He goes on, however, to appeal to those who have not yet received this forgiveness to “be reconciled to God” (2 Corinthians 5:20). Because God has extended forgiveness, reconciliation is possible —but it does not occur unless we choose to receive his forgiveness and become reunited with him. If we choose to continue our rebellion against him and deny our need for his forgiveness, we remain separate from God and justly under his judgment.
What does it mean if you claim to have forgiven someone, yet have no desire to be reconciled with him? It depends. In a fallen world, relationships sometimes break beyond repair. Physical death, for example, can permanently prevent reconciliation. By God’s grace, though, we can forgive even these people and move forward in our walks as a result. If your reticence is due to this refusal to repent, your position may be justified. In this case, you may be saying that you refuse to act as though the issue is resolved when it isn’t. If, however, you’re unwilling to consider reconciliation of any sort regardless of his demonstrated repentance, you may have deceived yourself about having forgiven him.
CONCLUSION: Has God convicted you of unresolved bitterness as you’ve read this? If so, please respond to his conviction by telling him you’re willing to forgive, no matter what this entails. As you adopt this posture before God, he will show you what specific steps you’ll need to take, and you will reap the benefit of a renewed vitality in your relationship with him. What good reason is there for delaying?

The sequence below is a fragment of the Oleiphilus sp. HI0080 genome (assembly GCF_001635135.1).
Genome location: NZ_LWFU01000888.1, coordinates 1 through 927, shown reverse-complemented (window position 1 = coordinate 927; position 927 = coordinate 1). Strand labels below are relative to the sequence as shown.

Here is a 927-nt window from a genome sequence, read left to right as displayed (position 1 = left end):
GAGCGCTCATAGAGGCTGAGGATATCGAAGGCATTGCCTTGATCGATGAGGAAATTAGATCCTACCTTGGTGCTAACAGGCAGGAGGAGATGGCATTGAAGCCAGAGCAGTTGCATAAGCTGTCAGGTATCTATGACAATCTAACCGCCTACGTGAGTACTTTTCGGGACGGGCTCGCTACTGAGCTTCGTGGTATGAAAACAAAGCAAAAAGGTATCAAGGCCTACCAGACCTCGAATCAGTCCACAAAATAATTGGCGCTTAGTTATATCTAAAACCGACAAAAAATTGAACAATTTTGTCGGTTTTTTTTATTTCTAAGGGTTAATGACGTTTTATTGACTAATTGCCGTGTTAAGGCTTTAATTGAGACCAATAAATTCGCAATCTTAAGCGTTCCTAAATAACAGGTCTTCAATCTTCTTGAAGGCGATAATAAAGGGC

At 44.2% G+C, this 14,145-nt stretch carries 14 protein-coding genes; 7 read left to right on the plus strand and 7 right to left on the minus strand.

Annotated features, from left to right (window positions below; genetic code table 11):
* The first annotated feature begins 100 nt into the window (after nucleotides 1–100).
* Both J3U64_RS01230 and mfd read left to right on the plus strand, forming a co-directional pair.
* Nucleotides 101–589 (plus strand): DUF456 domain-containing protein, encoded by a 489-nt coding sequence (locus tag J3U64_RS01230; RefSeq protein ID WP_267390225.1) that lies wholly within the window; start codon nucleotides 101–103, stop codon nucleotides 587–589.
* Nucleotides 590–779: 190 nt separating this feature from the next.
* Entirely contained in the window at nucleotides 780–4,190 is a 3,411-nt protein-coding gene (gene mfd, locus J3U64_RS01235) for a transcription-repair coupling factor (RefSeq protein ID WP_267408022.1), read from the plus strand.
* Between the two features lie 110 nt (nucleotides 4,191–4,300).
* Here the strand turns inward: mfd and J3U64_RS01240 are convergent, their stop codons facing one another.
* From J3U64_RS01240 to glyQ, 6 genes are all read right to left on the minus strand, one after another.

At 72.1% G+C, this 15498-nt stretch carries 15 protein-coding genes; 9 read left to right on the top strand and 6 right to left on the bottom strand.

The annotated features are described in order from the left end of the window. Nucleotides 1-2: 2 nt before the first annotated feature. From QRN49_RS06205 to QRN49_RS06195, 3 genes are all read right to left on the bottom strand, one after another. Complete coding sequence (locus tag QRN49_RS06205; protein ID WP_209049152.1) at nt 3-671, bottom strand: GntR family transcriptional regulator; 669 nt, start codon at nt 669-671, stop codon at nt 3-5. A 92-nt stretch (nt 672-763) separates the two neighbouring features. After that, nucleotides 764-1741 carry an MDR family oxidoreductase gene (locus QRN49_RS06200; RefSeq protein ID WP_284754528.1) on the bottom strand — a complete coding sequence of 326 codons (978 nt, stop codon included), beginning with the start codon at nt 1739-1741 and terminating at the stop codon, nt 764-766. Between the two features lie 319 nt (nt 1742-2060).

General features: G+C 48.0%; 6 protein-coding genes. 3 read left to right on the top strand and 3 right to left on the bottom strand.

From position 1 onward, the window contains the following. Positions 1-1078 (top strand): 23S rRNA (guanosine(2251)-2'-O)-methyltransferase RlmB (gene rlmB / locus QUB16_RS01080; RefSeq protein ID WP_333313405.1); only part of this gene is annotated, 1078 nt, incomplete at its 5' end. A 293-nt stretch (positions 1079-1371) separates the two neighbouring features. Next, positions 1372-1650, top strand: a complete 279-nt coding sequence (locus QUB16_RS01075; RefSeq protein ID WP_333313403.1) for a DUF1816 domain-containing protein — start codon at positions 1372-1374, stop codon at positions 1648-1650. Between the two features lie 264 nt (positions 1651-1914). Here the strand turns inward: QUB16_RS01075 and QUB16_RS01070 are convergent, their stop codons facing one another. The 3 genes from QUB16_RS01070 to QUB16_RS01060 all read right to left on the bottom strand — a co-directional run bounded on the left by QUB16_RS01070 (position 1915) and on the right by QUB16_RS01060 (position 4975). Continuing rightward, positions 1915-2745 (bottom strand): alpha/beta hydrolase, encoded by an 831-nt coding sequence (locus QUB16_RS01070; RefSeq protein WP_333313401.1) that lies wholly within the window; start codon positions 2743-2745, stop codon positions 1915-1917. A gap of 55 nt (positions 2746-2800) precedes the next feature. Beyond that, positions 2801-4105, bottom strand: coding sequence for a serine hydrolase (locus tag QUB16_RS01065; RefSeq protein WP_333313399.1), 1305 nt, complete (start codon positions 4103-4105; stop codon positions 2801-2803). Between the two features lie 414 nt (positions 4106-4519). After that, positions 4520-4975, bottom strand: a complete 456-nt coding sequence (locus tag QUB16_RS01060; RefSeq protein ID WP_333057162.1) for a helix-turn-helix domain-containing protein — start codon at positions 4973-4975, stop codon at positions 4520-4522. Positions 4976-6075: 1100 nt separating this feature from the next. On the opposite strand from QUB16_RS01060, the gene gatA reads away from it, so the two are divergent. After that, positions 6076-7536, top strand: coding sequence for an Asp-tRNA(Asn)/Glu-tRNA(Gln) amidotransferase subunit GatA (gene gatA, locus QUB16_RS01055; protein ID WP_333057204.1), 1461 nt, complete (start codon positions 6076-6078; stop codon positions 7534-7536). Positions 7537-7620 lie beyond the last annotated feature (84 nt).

The above article was edited from the book, Loving God’s Way, by Gary DeLashmutt, published by Kregel Resources. This is not really a marriage book —it’s a book about relationships, which of course marriage is one of them. And as you can see from the portion we edited above, Gary has a lot of good insights on how to help relationships improve. In this particular chapter there are additional insights into the misconceptions to forgiveness that you would benefit from reading as you read the book.
Below you will find an additional article on this subject. Please click onto the web site link provided below to read:
Filed under: Bitterness and Forgiveness